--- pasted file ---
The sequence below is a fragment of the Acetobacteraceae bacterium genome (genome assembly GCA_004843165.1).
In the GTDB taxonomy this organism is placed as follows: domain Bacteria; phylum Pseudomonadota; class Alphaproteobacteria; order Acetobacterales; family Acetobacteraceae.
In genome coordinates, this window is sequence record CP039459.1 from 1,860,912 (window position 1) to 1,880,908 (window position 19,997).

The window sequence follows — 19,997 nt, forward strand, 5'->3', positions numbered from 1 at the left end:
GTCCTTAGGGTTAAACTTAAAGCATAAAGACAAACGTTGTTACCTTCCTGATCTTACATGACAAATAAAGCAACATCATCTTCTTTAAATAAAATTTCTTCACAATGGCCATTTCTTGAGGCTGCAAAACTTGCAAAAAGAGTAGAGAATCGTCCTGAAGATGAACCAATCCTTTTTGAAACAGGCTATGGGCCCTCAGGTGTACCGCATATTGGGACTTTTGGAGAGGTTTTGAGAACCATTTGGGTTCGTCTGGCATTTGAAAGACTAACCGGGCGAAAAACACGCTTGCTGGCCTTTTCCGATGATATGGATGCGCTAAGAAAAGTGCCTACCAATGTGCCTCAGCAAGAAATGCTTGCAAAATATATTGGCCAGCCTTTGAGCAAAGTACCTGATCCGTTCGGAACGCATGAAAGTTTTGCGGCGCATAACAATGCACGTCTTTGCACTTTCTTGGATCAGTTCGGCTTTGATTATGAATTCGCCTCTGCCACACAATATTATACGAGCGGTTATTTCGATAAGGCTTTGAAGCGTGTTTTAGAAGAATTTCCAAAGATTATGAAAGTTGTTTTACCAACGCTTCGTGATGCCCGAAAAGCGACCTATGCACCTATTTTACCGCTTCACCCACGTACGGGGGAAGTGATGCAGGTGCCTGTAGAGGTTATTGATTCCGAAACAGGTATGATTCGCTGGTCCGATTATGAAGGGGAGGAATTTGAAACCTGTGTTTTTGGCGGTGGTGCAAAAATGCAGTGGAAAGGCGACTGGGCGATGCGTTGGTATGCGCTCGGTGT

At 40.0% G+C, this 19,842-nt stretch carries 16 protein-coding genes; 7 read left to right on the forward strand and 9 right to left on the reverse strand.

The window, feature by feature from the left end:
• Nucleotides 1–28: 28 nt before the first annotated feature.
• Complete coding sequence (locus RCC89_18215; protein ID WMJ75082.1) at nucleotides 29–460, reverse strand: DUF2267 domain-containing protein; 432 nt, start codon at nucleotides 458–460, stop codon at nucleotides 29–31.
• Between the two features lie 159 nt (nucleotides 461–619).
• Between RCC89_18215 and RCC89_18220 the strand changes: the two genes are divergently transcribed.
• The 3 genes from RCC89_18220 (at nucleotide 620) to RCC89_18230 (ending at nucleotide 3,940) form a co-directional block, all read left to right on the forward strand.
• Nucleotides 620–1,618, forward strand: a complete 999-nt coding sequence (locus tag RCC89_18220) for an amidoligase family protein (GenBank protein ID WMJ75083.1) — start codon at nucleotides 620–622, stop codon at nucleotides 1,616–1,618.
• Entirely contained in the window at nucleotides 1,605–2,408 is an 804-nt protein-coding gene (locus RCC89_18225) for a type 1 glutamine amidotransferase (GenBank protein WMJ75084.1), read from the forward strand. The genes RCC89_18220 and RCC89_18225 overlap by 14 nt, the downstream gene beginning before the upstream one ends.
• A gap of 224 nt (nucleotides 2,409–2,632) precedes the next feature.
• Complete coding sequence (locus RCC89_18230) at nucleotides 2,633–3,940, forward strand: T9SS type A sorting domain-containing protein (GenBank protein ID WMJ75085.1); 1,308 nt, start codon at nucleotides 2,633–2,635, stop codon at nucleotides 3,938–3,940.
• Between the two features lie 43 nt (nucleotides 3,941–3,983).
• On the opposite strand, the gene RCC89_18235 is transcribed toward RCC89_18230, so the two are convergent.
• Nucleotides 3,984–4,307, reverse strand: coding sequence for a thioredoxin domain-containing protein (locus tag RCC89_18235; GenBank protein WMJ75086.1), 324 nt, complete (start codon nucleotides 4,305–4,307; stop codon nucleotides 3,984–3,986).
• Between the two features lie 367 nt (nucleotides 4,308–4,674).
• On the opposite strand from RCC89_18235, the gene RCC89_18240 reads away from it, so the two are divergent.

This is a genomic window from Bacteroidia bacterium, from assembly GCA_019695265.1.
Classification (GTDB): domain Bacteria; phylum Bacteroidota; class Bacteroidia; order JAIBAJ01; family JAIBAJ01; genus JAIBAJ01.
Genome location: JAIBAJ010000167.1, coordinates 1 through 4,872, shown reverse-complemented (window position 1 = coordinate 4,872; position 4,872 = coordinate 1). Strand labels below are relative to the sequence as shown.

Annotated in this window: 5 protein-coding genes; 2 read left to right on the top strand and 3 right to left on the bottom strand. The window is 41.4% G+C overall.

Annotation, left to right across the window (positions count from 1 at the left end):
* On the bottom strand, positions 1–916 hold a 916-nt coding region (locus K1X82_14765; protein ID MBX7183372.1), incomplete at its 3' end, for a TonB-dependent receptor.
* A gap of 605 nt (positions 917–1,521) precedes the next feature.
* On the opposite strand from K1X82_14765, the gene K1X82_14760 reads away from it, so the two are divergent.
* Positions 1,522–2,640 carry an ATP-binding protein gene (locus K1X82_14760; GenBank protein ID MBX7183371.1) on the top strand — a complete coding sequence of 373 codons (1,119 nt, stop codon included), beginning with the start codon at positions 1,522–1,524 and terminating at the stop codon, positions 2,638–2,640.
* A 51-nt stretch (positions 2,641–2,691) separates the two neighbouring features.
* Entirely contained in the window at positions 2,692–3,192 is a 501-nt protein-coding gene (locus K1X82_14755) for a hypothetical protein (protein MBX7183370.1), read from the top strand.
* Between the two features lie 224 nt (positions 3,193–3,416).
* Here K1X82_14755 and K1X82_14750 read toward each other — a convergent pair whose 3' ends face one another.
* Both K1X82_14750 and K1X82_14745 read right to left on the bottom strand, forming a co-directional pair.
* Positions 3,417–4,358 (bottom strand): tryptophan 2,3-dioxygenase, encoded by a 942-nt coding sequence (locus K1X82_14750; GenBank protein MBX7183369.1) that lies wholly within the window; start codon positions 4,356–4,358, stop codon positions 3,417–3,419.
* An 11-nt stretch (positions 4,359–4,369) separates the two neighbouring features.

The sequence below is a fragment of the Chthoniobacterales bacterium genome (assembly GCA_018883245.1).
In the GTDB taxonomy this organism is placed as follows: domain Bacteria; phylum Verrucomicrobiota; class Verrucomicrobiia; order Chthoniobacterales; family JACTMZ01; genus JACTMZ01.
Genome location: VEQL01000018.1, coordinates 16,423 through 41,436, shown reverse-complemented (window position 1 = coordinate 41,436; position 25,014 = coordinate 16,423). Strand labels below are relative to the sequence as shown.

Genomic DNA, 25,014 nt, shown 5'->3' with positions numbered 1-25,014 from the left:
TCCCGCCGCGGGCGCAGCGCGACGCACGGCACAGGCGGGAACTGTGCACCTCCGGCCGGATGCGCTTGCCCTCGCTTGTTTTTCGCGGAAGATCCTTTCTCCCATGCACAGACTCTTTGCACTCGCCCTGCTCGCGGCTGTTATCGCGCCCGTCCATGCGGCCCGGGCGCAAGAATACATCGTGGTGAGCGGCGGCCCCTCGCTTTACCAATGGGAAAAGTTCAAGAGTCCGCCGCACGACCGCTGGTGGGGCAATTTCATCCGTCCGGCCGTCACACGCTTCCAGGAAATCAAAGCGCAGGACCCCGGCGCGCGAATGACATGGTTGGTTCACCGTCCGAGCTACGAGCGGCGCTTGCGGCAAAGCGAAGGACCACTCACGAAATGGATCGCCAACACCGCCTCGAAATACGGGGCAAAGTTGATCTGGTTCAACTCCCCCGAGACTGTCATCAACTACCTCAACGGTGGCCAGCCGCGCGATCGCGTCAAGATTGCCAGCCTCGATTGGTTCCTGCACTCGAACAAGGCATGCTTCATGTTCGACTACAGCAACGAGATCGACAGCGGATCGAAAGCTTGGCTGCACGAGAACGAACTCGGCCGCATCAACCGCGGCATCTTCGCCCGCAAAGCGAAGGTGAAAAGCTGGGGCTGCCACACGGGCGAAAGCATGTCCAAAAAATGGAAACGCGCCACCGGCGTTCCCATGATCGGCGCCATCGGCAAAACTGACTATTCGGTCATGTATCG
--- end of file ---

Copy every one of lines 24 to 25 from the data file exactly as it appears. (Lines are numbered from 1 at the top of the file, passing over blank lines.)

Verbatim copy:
Genome location: JAIBAJ010000167.1, coordinates 1 through 4,872, shown reverse-complemented (window position 1 = coordinate 4,872; position 4,872 = coordinate 1). Strand labels below are relative to the sequence as shown.

Annotated in this window: 5 protein-coding genes; 2 read left to right on the top strand and 3 right to left on the bottom strand. The window is 41.4% G+C overall.